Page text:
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Dealing With Frozen Rubber
Astlett Customer Help Sheet

Rubber may arrive at a factory in hard or frozen form. Three factors affect rubber hardness:

  • High (Mooney) viscosity inherent at time of manufacture.

  • Spontaneous cross-linking that occurs continuously, from time of production until processed, to all grades (CV grades very slowly), therefore slowly increasing viscosity. Also called storage hardening. Rubber will have aged for varying times prior to consumption. Rubber stores well and its qualities do not degrade.

  • Crystallization occurs at ambient temperatures and accelerates at lower temperatures. This phenomenon is sometimes called freezing and is reversible by the application of heat. Any lot transported during the North American cool season can be expected to be "frozen" to greater or lesser extent. Almost all rubber will have some degree of crystallization.

  • Strain hardening may be mistaken for freezing. It occurs when rubber flows under pressure. The stretching or distortion of the raw rubber can result in partial crystallization, making the affected rubber tougher and lighter colored. Strain hardening is typically observed where rubber has flowed into cracks between pallet boards and on bale edges extruded into voids between bales. This may occur at any temperature and is not reversible by heating but is reversible by mastication.

What is Freezing?
Freezing is an exothermic reaction where the rubber hydrocarbon goes to a crystalline formation. The color lightens and slight shrinkage may be observed.

We do not warrant that any rubber will not be frozen.

Any freezing (crystallization) that may occur is reversible by using premastication or by conditioning in a hot room. Even fresh rubber may need premastication (due to its toughness) or thawing (due to crystallization in transit in cool climates).

The Mechanics of Freezing
Freezing occurs from the outside inward from the exterior surfaces of the pallet unit. Also, if shipped in an ocean container, the surfaces against the exterior of the container will freeze first and, over time, deepest. Freezing is a relatively slow process and will be partial (in the direction it is losing heat) before it can become complete (i.e. to the interior of the pallet unit).

Partially frozen units may be usable without conditioning as only a hard crust is encountered on the sides exposed to the freezing temperature. The backside or inside of each bale may be unfrozen.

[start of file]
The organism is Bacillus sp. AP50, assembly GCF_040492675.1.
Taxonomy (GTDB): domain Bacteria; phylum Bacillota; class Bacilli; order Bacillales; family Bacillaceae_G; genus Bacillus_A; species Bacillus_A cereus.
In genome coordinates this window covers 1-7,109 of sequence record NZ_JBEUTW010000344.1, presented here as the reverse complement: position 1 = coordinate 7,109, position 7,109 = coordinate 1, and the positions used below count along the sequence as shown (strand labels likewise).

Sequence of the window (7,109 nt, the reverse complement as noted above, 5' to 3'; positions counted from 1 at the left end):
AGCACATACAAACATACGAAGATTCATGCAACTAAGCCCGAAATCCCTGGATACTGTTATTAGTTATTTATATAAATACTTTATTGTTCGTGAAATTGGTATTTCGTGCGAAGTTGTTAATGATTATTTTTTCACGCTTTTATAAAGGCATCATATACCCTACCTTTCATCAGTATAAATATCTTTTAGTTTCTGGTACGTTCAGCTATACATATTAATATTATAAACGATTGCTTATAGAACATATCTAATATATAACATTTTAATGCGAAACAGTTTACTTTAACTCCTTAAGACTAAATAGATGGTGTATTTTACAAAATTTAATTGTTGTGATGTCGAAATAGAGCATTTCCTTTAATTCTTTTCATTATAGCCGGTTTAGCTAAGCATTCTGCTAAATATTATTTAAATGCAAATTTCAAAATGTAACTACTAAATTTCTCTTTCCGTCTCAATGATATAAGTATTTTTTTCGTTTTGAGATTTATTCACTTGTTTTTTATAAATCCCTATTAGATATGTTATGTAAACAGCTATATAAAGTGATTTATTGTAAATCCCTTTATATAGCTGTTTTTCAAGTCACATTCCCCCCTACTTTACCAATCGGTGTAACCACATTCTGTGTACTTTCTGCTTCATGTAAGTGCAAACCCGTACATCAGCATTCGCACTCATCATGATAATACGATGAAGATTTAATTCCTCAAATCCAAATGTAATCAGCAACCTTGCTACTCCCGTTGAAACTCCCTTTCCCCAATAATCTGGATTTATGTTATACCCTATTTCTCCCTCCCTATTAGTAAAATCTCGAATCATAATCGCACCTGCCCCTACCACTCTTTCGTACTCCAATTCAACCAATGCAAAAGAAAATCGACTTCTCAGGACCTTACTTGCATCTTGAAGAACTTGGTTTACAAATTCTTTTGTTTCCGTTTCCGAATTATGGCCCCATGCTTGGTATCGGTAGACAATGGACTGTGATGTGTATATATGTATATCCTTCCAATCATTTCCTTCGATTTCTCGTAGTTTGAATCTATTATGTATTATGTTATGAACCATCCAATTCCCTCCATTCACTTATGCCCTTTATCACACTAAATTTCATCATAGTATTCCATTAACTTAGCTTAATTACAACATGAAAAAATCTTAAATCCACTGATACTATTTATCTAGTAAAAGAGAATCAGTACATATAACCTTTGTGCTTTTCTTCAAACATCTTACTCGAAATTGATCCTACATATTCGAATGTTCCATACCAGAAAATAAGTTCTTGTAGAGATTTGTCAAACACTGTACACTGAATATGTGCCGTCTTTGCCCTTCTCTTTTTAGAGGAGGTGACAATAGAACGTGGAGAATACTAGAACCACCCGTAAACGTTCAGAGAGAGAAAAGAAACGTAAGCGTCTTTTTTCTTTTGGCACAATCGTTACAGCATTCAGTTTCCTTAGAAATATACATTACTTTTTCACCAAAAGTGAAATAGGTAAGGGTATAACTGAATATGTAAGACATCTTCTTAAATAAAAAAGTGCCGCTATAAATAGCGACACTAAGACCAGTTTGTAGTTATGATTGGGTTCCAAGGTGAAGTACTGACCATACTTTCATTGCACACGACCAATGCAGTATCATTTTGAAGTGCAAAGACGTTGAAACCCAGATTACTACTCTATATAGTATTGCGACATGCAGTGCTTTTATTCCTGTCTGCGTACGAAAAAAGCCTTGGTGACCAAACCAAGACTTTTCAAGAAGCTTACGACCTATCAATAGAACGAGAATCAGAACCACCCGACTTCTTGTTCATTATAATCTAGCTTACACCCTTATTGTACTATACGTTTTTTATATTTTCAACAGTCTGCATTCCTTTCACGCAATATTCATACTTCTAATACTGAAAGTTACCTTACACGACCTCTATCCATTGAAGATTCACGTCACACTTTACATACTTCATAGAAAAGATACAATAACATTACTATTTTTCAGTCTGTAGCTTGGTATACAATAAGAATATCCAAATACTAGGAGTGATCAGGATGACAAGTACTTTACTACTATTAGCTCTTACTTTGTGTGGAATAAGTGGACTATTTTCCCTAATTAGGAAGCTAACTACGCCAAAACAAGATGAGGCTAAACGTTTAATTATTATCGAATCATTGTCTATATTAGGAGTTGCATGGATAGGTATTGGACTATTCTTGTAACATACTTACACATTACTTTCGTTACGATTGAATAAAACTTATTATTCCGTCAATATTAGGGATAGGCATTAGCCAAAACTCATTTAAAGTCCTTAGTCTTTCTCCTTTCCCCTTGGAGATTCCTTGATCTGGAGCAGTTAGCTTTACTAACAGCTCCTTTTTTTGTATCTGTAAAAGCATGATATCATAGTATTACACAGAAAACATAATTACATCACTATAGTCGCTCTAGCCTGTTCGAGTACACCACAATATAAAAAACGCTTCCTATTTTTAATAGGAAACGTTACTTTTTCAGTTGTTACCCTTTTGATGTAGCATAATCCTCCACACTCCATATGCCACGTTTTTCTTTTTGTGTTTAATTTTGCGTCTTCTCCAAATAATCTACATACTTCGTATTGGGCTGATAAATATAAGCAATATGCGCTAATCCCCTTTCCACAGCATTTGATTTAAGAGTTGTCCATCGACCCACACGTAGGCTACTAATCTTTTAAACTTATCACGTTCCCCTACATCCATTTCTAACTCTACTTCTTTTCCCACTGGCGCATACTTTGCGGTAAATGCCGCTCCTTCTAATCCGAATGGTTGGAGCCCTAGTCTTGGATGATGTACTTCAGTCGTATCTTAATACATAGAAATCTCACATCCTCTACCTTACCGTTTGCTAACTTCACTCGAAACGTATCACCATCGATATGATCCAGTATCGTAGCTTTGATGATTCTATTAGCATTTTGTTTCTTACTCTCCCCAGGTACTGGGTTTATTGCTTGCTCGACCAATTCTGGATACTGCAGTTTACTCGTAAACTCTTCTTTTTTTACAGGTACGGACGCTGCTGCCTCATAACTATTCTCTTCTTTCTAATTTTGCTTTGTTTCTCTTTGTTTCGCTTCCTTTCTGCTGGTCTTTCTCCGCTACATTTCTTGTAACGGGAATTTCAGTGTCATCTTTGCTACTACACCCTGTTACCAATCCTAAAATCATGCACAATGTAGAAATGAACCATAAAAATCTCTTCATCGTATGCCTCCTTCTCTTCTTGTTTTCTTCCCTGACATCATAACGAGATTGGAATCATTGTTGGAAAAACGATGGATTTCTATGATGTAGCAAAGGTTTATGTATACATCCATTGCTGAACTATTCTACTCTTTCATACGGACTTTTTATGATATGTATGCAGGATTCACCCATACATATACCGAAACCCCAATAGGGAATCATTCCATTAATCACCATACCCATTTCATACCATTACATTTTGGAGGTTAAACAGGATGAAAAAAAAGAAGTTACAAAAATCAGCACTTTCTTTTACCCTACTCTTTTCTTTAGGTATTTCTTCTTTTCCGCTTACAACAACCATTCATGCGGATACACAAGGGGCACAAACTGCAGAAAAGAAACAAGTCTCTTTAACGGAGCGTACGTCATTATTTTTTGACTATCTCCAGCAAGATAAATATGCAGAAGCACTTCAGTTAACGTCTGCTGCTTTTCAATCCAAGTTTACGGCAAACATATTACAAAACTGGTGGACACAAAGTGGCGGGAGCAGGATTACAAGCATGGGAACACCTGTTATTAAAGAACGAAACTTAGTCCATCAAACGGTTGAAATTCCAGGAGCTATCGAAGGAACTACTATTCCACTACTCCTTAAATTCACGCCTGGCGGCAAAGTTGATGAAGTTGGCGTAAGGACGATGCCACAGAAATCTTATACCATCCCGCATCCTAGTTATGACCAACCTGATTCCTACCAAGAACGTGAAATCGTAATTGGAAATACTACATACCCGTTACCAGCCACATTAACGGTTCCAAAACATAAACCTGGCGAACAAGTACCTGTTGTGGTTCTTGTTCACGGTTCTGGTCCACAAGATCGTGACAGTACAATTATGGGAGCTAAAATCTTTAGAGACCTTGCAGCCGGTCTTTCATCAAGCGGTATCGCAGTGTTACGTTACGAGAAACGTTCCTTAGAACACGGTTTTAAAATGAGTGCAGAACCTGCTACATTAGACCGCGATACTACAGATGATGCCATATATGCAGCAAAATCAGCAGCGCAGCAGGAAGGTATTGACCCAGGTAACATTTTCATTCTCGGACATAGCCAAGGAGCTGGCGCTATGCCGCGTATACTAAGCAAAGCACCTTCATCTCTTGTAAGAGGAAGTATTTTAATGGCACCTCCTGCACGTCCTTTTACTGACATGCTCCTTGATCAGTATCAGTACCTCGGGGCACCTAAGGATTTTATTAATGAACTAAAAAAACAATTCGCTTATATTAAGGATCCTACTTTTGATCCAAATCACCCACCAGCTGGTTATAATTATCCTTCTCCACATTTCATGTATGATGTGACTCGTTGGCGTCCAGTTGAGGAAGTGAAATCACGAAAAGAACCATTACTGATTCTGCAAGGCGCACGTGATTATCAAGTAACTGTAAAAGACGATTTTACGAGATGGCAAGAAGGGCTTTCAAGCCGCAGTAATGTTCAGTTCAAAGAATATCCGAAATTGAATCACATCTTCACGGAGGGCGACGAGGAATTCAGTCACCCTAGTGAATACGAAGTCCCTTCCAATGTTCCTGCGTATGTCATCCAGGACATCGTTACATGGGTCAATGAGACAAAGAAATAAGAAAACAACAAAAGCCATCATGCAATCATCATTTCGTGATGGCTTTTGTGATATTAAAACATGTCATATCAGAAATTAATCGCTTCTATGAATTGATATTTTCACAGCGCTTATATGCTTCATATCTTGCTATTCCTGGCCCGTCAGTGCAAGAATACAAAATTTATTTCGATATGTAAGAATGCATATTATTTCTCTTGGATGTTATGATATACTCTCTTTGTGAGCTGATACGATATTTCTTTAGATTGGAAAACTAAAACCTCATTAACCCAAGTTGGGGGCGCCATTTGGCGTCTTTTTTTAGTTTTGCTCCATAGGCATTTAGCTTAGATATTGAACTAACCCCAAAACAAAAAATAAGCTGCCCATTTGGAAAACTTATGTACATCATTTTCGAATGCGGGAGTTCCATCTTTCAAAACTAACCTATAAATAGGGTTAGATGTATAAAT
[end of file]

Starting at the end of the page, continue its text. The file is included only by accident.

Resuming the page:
Signs of freezing are very hard bales, lighter color, and slight shrinkage. We recommend that every rubber factory use a hot room to condition natural rubber before use. All major rubber factories have hot rooms.

Test for Degree of Freezing
The degree of freezing can be determined by gauging the thickness of the frozen layer. Beyond 2" or 5 cm on more than three surfaces of a bale, premastication or thawing is indicated.

One method of gauging is to drill into the rubber and then probe the hole with an instrument (screwdriver) to determine elasticity. Alternatively, guillotine a bale in half and check the crystallization visually or by touch.

This test should also be done on inside surfaces and on pallet unit sides away from the cold side, as these surfaces may not be frozen.

Conditioning Rubber
Minor conditioning can be done by separating the bales for easy airflow in a warm area. Frozen rubber is typically conditioned in a hot room heated from 160 to 180 degrees Fahrenheit for four to six days.

Conditioning is always recommended, as mixing times are reduced, strain on machinery is less and peak power loads are lower. This is also true in the absence of any freezing.

Any expense for conditioning natural rubber is assumed by the factory. Most factories routinely condition natural rubber in hot rooms prior to mixing.

The Mechanics of Thawing
A hot room is a dedicated area with warm air circulating around the rubber to be thawed or conditioned. If no regular hot room is available, a temporary hot room can be constructed. Portable propane blast heaters, as used in the construction industry and available from rental dealers, together with tarps to control airflow, can be used to set up an area to thaw rubber. Arrange the tarps in a 'tent' around the spaced rubber crates (for easy circulation to all sides) and blow in hot air. Maximize circulation and temperature (up to 80°C/180°F) and check daily for thawing. A rubber temperature of 30°C/85°F is the maximum required to reverse all crystallization.

Pallets of natural rubber held in a room heated to 50°C/120°F for two weeks or 70°C/160°F for one week will thaw solidly (to the center, 100% crystallization) frozen pallets. Less time will be required when the rubber is partially frozen. Faster conditioning can be done by separating the bales for easier airflow.

When the rubber becomes elastic again and the color darkens, it is thawed.

Ideally storage temperature should not fall below 15°C for more than two months to avoid crystallization.

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